Select Page

 TheraLife® Eye Menopause

Do you suffer from the sudden onset of dry eyes, accompanied by menopausal symptoms such as hot flashes, night sweats, mood changes, and more?

This menopause support formula is designed for natural hormone balance. It contains soy isoflavones and essential nutrients like calcium, folic acid, B-vitamins to help balance hormonal levels and relieve symptoms of chronic dry eyes, hot flashes, night sweats, and more. This natural formula has been used by women who are particularly concerned with avoiding synthetic hormones. Synthetic hormones found in other products may cause cancer. TheraLife® products contain all-natural ingredients.

TheraLife Eye Menopausal Support
Price $24.95

TheraLife® Menopausal Support formula supports normal hormonal levels during menopause which can help to reduce hot flashes, night sweats, and other menopausal symptoms including dry eyes. TheraLife® Menopausal Support formula is sold as a single bottle (60 ct.).

Buy Now

Do you have dry eyes from menopause?

Menopause dry eye syndrome is caused by changes to the hormonal receptors (receptors for estrogen and androgens) located on the cornea, conjunctiva, and meibomian glands. Those parts of the eye are responsible for the integrity of the ocular surface. In menopausal women (pre-menopausal and post-menopausal women), hormone changes and imbalances result in unstable tear film. This, in turn, causes chronic dry eyes, which is an inflammatory condition of the eye.


Around 61% of perimenopausal and menopausal women are affected by dry eye syndrome.

What biological changes that affect your eyes?

During menopause, the body produces less estrogen, progesterone, and androgen, causing a variety of uncomfortable symptoms such as sweating, insomnia, and hot flashes.

Among these physical symptoms is dry eyes, characterized by dry, itchy and burning eyes.

During menopause, the androgen hormone decreases, affecting the meibomian and lacrimal glands in the eyelids. The meibomian glands produce the essential oils for the tears, so the reduction in oil results in increased tear evaporation and drier eyes.

How Menopause affects eyes

When these fluid and oil-producing glands are affected, the eyelids can become inflamed, reducing tear quality and production, resulting in dry eye syndrome.

Some researchers believe that dry eye is connected to changes in estrogen levels. This explains why many women experience dry eye symptoms during certain times of a woman’s monthly cycle, or while taking birth control pills.

Symptoms of dry eyes

  • Red eyes
  • Burning in the eyes
  • Itchy eyes
  • Blurred vision
  • Gritty feeling in the eyes
  • The feeling something is caught in your eye. Excessive tearing
  • Blurred vision
  • Light sensitivity

Treatment for Hormone-Related Dry Eye

Because reduced hormones during and after menopause can cause meibomian gland dysfunction, treatment should be focused on reducing dry eye symptoms and balancing hormones.

1.Natural hormone balance – .TheraLife Menopausal Support.

2. TheraLife Eye capsules – to restore and revive your own tear production for dry eye relief.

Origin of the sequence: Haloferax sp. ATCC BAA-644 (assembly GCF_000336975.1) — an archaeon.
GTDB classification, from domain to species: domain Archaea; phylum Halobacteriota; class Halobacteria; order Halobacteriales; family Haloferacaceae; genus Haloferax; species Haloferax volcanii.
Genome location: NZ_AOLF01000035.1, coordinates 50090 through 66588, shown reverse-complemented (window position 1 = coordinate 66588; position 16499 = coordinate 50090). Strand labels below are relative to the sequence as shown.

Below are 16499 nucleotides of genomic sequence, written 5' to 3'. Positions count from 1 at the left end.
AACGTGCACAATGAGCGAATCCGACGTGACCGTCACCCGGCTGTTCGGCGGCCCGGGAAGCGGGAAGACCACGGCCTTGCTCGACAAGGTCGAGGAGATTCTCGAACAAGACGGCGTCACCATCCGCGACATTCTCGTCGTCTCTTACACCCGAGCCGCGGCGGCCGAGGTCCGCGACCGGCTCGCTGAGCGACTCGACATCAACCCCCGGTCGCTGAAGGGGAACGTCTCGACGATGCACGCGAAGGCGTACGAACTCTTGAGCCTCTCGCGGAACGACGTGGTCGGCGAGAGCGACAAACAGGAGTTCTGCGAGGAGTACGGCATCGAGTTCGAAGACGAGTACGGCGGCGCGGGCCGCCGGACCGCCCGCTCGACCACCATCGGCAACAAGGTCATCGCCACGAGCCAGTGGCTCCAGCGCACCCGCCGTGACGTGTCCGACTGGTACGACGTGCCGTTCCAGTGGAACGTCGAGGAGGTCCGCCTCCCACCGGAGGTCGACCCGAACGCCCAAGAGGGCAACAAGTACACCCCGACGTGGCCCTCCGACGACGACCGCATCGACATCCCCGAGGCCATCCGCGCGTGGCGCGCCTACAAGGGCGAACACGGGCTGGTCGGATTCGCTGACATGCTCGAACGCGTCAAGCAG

3.Omega 3 fish oil – to reduce inflammation, provide lubrication to thicken tears

4.Hot Compress – to unclog oil glands located on eyelids. Allowing lubricants to thicken tears.

5.Eyelid Cleanser – to relief eyelid infection – blepharitis which comes as a result of dry eyes.

Risk factors

The transition to menopause happens gradually over the course of many years. In the years leading up to menopause (called perimenopause), many women begin experiencing symptoms of hormonal changes, like hot flashes and irregular periods. If you’re a woman over the age of 45, you’re also at risk of developing dry eye problems.

Dry eyes are what doctors call a multifactorial disease, which means that several different things may be contributing to the problem. Typically, dry eye problems stem from one or more of the following:

  • decreased tear production
  • tears drying up (tear evaporation)
  • ineffective tears

Environmental triggers

You can decrease your risk of dry eyes by avoiding environmental triggers. Things that lead to tear evaporation include:

  • dry winter air
  • wind
  • outdoor activities like skiing, running, and boating
  • air-conditioning
  • contact lenses
  • allergies

Alternative treatments

  • Limit your screen time. If you work at a computer all day, remember to take breaks. Close your eyes for a few minutes, or blink repeatedly for a few seconds.
  • Protect your eyes. Sunglasses that wrap around the face can block wind and dry air. They can help when you’re running or biking.
  • Avoid triggers. Irritants like smoke and pollen can make your symptoms more severe, as can activities like biking and boating.
  • Try a humidifier. Keeping the air in your home or office moist may help.
  • Eat right. A diet rich in omega-3 fatty acids and vitamin A can encourage healthy tear production.
  • Avoid contact lenses. Contact lenses can make dry eyes worse. Talk to your doctor about switching to glasses or specially designed contact lenses.